Yosep Anggi NOEN
Three hijab-wearing Indonesian schoolgirls Firda (19), Siti (19), Widi (19) formed a heavy metal band called Voice of Baceprot in 2014. Indonesia is the world's most populous Muslim nation and also a place where pluralism and religion often rub against each other, and it’s getting bigger. Imagine a valley, sterile from an ear-splitting city, three young girls carry cheap electric guitars into a bedroom-turned-studio with a brick supported drum set. They practice music every day after school for two-three hours in their humble studio. No wonder they are better musicians compared to other teenagers their age. One day, Tom Morello (guitarist of Rage Against the Machine) noticed their already viral video performance of one of RATM’s song. The band makes headlines everywhere. Prayers from mosque orchestrated the activities of adolescents in the village. Some of them dream big, but most can only dream of escaping poverty by marriage. Firda, Siti, and Widi decide that they are also dreamers; to be professional musicians. They set an example to dream big to the adolescent villagers, that life is an endless choice. There’s eager empowerment in the midst of metal genre stigmas. VoB travels a long and winding road, from tiny stages, school gigs, and finally prestigious stages.
I want to make a film about Indonesian youths in general. I see VoB as the youths’ response towards what it means to progress in this modern digital society, and what it takes to break away from the existing moral standards. These kids learn music from the internet. In their far-flung village, accessing the internet means having to go to a specific spot where the reception is good enough, or stay late at the school to access them. They also learn from the books at the tiny library in their village. I have have observed the beginnings of support from their friends who also want change to occur in their poor society. My question is: why are only three kids striving for those changes to happen? From the last two years of research and filming, I don’t see any other teenagers who are open to changes except for the three band members. In Indonesian society, why do changes only happen in small sparks? I remember one day, I was filming Firda playing her guitar on the stage at her schoolyard. She shouts into her microphone, “For you girls back there who are always kept away from the stage, I am here to stand on your behalf.” This film will also show the ridiculously huge size of Indonesia. This might look cliché, but we will travel hundreds of miles to accompany VoB as they buy strings for their guitar, and another hundreds of miles trip to reach their concert venue in the city. In the broader sense, the camera will show us the ironic gap between the villages and the city. On the other hand, it is also a film about minuscule details. The camera will witness the intimacy of friendship and family as each of the bandmates fear the same thing: separation from their family as their musical career is rising. The parents are concerned about the future of their daughters. Widi, Firda, and Siti dream big, but they are also haunted by the anxiety of leaving their homes and families. In these intimate moments, the camera will be faithfully observant, close and personal, the music fades out to be replaced by the natural sounds around their village houses.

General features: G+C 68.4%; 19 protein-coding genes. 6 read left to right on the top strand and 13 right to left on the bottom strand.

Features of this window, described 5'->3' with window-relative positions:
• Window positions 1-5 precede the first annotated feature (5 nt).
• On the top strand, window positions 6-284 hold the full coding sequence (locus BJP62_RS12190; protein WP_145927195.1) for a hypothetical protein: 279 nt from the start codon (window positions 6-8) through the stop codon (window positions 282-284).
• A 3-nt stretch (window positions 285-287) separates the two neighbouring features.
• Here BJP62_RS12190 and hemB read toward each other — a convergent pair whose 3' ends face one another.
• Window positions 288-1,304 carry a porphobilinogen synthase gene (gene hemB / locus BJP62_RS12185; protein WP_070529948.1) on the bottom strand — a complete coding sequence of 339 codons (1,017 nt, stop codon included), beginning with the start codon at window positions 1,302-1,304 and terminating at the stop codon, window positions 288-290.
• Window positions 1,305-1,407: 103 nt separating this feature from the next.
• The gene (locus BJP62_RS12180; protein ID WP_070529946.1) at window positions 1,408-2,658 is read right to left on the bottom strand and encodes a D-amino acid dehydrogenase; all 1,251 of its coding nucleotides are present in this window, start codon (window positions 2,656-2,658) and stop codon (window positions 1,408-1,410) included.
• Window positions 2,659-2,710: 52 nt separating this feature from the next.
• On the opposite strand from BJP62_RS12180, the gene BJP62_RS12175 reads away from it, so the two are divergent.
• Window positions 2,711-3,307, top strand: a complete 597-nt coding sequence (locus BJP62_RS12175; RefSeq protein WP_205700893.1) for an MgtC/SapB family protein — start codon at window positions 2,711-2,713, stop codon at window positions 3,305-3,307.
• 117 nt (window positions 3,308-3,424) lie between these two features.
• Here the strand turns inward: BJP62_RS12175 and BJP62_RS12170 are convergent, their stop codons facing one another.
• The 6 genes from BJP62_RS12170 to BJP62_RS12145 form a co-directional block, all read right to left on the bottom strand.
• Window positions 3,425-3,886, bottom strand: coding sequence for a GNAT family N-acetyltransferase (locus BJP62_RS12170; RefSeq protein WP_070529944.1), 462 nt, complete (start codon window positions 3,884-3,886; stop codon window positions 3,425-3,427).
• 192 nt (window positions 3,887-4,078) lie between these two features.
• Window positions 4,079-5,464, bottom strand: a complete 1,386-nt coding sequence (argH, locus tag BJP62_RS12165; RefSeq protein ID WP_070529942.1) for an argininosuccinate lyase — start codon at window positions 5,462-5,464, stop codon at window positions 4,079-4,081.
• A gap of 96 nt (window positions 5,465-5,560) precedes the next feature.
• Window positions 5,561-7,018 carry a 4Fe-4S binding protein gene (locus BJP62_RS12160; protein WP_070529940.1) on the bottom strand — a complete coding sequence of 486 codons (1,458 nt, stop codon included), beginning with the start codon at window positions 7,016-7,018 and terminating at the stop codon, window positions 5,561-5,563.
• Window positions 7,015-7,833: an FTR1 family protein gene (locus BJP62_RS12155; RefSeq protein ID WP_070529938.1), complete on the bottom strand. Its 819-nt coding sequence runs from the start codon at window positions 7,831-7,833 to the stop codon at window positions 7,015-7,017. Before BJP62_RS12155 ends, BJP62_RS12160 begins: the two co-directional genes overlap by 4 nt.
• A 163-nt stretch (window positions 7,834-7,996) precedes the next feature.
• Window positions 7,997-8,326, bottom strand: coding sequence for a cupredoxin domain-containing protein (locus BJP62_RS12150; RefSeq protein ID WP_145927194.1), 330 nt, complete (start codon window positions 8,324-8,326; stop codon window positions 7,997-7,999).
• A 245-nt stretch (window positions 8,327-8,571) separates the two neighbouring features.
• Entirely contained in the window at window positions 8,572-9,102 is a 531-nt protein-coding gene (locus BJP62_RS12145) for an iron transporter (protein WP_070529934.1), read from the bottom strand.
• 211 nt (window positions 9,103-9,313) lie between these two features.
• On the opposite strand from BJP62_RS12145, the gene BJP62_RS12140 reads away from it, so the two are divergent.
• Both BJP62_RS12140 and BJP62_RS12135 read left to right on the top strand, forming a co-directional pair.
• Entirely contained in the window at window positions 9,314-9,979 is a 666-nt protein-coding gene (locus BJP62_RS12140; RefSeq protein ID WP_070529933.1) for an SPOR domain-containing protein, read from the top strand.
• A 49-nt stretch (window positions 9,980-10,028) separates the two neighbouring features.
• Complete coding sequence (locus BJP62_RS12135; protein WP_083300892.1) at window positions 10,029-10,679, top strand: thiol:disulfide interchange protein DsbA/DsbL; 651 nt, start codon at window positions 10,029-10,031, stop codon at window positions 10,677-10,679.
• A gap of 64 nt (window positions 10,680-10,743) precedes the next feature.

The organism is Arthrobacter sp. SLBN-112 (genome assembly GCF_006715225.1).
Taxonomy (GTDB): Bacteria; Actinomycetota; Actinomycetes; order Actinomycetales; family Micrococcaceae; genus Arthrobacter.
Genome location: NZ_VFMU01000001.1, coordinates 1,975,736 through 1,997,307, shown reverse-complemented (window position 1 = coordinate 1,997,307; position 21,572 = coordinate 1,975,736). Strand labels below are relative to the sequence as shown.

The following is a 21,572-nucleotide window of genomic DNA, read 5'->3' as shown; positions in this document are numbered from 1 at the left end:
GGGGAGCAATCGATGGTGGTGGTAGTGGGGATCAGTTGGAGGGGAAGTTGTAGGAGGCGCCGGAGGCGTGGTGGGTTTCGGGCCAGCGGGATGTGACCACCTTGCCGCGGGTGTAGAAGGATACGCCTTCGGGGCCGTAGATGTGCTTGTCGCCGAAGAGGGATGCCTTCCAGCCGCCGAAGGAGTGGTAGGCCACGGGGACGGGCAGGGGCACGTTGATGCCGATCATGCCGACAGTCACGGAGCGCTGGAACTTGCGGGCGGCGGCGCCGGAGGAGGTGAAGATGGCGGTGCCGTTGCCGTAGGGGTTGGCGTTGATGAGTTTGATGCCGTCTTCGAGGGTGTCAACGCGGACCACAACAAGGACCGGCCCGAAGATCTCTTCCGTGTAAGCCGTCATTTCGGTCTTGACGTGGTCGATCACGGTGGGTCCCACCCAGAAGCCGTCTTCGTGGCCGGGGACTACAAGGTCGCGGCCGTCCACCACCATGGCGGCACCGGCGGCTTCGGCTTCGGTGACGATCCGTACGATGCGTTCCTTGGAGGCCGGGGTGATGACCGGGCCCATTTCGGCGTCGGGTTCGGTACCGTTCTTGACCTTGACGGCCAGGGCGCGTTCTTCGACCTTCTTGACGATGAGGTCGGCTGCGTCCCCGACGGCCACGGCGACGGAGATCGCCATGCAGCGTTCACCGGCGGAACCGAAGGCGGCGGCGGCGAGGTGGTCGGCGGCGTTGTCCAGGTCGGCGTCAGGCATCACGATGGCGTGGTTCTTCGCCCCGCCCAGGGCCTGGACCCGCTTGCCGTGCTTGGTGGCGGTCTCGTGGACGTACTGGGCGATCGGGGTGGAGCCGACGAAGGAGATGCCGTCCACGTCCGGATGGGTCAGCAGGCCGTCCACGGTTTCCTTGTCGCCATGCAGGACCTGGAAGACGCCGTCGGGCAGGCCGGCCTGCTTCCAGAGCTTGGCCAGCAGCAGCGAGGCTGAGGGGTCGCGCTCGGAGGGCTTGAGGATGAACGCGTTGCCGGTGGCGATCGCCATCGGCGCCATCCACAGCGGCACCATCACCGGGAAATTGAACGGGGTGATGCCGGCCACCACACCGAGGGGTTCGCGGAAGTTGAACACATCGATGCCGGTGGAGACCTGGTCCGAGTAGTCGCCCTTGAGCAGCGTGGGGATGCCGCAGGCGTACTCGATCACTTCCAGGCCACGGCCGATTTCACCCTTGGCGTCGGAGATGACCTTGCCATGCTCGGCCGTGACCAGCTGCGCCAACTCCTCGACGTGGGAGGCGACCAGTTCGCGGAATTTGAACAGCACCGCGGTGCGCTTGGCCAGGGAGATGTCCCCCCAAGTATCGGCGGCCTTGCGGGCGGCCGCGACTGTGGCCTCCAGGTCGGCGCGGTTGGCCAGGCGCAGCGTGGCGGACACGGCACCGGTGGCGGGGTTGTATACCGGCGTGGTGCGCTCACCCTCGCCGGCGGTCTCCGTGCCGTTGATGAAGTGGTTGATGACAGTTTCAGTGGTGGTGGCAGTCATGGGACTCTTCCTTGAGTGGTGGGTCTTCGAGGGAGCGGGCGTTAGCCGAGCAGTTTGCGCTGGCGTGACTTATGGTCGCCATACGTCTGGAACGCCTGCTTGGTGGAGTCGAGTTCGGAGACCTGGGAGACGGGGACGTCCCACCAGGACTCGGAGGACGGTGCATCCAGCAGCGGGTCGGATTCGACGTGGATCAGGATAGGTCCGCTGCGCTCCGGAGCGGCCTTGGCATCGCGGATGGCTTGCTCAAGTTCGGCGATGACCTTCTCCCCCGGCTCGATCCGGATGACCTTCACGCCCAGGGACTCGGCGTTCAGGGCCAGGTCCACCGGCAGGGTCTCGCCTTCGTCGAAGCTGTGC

Yosep Anggi NOEN